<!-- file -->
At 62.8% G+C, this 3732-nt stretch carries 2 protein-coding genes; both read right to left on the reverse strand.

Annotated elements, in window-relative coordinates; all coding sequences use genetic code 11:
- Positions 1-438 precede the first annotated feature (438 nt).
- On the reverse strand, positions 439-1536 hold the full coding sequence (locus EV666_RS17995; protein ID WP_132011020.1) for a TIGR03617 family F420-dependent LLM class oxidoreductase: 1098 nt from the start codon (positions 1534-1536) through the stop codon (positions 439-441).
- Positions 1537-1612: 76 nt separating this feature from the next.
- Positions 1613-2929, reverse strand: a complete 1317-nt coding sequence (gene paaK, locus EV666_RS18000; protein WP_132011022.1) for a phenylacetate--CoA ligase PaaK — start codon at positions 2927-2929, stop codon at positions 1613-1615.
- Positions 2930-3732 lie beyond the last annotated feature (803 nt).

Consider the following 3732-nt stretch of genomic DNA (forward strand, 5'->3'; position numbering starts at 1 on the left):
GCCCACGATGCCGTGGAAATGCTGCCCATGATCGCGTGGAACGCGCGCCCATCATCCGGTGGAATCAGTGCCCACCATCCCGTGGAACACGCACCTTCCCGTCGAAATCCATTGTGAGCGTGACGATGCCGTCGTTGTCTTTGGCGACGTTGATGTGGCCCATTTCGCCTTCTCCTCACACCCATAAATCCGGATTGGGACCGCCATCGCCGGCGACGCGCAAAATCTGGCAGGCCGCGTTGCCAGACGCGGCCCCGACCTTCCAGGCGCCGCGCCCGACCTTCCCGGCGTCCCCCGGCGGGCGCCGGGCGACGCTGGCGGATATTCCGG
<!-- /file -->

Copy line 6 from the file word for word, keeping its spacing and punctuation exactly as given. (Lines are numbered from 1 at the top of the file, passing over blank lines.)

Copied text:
- Positions 1613-2929, reverse strand: a complete 1317-nt coding sequence (gene paaK, locus EV666_RS18000; protein WP_132011022.1) for a phenylacetate--CoA ligase PaaK — start codon at positions 2927-2929, stop codon at positions 1613-1615.